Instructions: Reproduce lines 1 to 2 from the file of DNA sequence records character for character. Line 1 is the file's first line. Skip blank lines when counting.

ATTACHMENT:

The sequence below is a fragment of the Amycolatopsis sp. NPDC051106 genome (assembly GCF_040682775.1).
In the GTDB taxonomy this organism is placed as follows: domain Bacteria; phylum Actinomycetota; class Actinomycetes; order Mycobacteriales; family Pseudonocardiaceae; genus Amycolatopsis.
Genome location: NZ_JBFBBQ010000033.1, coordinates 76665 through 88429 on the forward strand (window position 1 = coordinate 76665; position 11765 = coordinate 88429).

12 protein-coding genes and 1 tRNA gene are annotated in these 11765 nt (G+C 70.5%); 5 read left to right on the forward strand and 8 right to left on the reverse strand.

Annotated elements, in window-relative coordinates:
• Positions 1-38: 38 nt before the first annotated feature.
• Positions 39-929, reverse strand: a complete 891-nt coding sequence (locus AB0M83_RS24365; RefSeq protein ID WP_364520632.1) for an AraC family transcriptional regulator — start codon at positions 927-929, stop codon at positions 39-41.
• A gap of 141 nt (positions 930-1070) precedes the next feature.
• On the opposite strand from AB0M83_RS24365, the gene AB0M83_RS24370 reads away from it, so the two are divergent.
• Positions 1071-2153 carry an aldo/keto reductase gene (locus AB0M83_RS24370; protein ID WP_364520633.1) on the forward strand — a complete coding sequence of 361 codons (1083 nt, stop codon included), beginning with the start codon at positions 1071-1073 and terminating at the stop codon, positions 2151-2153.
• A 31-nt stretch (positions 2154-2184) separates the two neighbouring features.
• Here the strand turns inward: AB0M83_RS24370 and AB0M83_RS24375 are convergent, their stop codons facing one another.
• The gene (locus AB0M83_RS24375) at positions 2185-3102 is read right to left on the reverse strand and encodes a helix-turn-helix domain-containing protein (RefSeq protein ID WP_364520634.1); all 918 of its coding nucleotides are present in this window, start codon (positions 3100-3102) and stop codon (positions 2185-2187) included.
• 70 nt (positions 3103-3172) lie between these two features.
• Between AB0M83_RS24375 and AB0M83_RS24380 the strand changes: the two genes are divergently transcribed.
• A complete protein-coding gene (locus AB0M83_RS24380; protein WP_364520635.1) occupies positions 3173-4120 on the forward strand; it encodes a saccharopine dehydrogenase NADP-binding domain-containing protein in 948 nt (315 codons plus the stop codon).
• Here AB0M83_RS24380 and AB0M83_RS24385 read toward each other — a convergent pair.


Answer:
The sequence below is a fragment of the Amycolatopsis sp. NPDC051106 genome (assembly GCF_040682775.1).
In the GTDB taxonomy this organism is placed as follows: domain Bacteria; phylum Actinomycetota; class Actinomycetes; order Mycobacteriales; family Pseudonocardiaceae; genus Amycolatopsis.